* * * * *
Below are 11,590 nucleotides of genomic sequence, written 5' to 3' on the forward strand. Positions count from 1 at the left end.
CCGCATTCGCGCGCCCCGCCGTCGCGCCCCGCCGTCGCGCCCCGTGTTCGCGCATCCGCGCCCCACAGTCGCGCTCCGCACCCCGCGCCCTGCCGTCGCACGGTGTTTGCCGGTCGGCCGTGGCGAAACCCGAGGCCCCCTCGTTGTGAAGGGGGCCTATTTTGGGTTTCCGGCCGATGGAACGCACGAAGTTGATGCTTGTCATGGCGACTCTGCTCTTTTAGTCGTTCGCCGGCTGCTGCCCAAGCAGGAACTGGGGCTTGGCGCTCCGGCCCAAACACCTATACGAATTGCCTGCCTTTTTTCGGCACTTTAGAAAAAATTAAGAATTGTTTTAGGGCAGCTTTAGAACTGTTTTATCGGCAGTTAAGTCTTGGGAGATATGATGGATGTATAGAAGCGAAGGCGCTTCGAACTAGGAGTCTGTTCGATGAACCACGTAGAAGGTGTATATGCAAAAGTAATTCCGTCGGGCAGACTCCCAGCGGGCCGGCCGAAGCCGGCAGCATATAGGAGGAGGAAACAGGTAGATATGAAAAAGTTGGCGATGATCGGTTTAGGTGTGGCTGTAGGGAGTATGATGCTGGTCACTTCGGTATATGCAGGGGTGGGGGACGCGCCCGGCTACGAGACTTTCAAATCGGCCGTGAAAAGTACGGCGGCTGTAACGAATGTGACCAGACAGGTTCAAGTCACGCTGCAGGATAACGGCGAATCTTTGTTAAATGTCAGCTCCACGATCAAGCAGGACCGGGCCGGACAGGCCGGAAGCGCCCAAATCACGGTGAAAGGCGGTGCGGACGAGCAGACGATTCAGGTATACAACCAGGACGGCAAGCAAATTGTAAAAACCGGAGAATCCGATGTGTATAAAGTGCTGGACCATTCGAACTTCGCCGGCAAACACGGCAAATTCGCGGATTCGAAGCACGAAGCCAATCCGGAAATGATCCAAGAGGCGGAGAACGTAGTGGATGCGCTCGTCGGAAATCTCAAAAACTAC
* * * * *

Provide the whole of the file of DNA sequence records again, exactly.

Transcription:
Below are 11,590 nucleotides of genomic sequence, written 5' to 3' on the forward strand. Positions count from 1 at the left end.
CCGCATTCGCGCGCCCCGCCGTCGCGCCCCGCCGTCGCGCCCCGTGTTCGCGCATCCGCGCCCCACAGTCGCGCTCCGCACCCCGCGCCCTGCCGTCGCACGGTGTTTGCCGGTCGGCCGTGGCGAAACCCGAGGCCCCCTCGTTGTGAAGGGGGCCTATTTTGGGTTTCCGGCCGATGGAACGCACGAAGTTGATGCTTGTCATGGCGACTCTGCTCTTTTAGTCGTTCGCCGGCTGCTGCCCAAGCAGGAACTGGGGCTTGGCGCTCCGGCCCAAACACCTATACGAATTGCCTGCCTTTTTTCGGCACTTTAGAAAAAATTAAGAATTGTTTTAGGGCAGCTTTAGAACTGTTTTATCGGCAGTTAAGTCTTGGGAGATATGATGGATGTATAGAAGCGAAGGCGCTTCGAACTAGGAGTCTGTTCGATGAACCACGTAGAAGGTGTATATGCAAAAGTAATTCCGTCGGGCAGACTCCCAGCGGGCCGGCCGAAGCCGGCAGCATATAGGAGGAGGAAACAGGTAGATATGAAAAAGTTGGCGATGATCGGTTTAGGTGTGGCTGTAGGGAGTATGATGCTGGTCACTTCGGTATATGCAGGGGTGGGGGACGCGCCCGGCTACGAGACTTTCAAATCGGCCGTGAAAAGTACGGCGGCTGTAACGAATGTGACCAGACAGGTTCAAGTCACGCTGCAGGATAACGGCGAATCTTTGTTAAATGTCAGCTCCACGATCAAGCAGGACCGGGCCGGACAGGCCGGAAGCGCCCAAATCACGGTGAAAGGCGGTGCGGACGAGCAGACGATTCAGGTATACAACCAGGACGGCAAGCAAATTGTAAAAACCGGAGAATCCGATGTGTATAAAGTGCTGGACCATTCGAACTTCGCCGGCAAACACGGCAAATTCGCGGATTCGAAGCACGAAGCCAATCCGGAAATGATCCAAGAGGCGGAGAACGTAGTGGATGCGCTCGTCGGAAATCTCAAAAACTAC